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Semiconductor Equipment Spending Will Rise 23 Percent in 2011

Spending by semiconductor companies on fab equipment will increase 23 percent to a record $41.1 billion, which should result in more chip capacity, according to trade association SEMI.

While the $41.1 billion in equipment spending by suppliers is a record for a year, SEMI scaled back its forecast for fab equipment spending growth to 23 percent for 2011. In May, it had forecast 31 percent growth for equipment spending by chipmakers. However, it downgraded its forecast because of the weak economy, which is resulting in semiconductor suppliers reducing their capital expenditure plans for the year.

SEMI said while equipment shipments were strong in the first quarter, they declined about 1 percent in the second to $11.9 billion. New orders for semiconductor equipment decreased 3 percent to $10.76 billion in the second quarter compared to the first.

“Changes in the global economy affect the semiconductor industry,” said Christian Gregor Dieseldorff, senior analyst of fab information in the SEMI Industry Research and Statistics group. “Economic developments in recent months decreased consumer confidence and spending, and the semiconductor industry has reacted to this slowdown.”

Brian Matas, vice president of research at IC Insights, based in Scottsdale, Ariz., agrees.

“The poor economy is definitely having an impact on planned capital expenditures,” said Matas. He noted that chipmakers were investing in new equipment earlier in the year, but then “uncertainty over the US economy and the debt ceiling crisis made companies sit back and wait to see what would happen.” He added while the debt ceiling crisis has passed, many companies still are not confident that the economy will grow and have scaled back capital spending.

While semiconductor equipment spending increased to a record $41 billion in 2011, it will dip about 3 percent in 2012.
Chipmakers may be also impacted by consumers who are also reducing their spending.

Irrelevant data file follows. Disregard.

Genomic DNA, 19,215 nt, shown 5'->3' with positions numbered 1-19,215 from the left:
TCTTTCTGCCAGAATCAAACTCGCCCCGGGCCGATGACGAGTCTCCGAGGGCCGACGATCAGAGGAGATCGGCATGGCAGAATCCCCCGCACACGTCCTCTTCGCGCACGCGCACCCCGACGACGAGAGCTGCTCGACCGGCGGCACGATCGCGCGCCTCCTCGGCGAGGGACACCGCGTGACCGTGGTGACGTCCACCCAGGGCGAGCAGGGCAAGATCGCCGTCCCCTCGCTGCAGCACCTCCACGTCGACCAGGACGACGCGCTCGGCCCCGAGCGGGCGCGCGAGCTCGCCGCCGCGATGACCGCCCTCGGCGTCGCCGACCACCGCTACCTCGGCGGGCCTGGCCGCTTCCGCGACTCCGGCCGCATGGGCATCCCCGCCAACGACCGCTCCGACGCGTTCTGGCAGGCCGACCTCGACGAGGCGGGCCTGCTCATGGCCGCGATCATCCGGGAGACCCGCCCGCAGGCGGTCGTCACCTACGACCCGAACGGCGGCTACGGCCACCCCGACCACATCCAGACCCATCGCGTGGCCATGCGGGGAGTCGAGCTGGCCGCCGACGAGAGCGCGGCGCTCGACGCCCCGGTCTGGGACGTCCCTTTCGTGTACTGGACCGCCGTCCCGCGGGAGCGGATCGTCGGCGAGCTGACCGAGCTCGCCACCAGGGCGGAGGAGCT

“Slower PC sales, and consequently less DRAM demand from the computer segment, have cut into spending plans among DRAM makers,” said Matas. He added that foundries “had big plans to expand at the beginning of this year,” but those plans were scaled back as foundries determined they had plenty of capacity to meet current demand.

The overall economic slowdown will impact semiconductor capital limit spending in 2012, as well as equipment spending, resulting in a decline of 3 percent to $40 billion, reported SEMI.

The association conducted a study and counted the spending for semiconductor equipment at 223 facilities. Of these projects, 77 were for light emitting diode facilities.

The highest spending for equipment in 2011 will occur in the Americas, as about $10 billion of equipment will be purchased through the year. Intel, based in Santa Clara, Calif., will have about $10.1 billion in capital expenditures this year and about 75 percent of that will be for equipment, according to IC Insights. In addition, Samsung is spending about $2.5 to $3 billion at its Austin, Texas fab.

Chipmakers is Taiwan will spend the second most on fab equipment purchasing about $9 billion of equipment in 2011, reported SEMI.

Much of 2011 capital spending will be for 300 mm wafer production as suppliers transition away from 200 mm wafers. The amount of equipment purchased for 300 mm chip production will increase from $26.3 billion in 2010 to $34.6 billion in 2011, according to SEMI.

The 23 percent increase in fab equipment spending in 2011 by chipmakers will result in an increase of 6.8 percent in semiconductor capacity. In May, SEMI had had forecast a 9.3 percent increase in capacity, but because suppliers are reducing equipment spending, the increase in capacity will be reduced. That may result in longer leadtimes in the future for some high-demand products such as NAND flash memory.

SEMI noted that it takes about 1.5 years from the time construction of a fab begins to when it reaches volume production.

SEMI is the global industry association serving the manufacturing supply chains for the microelectronic, display, and photovoltaic industries.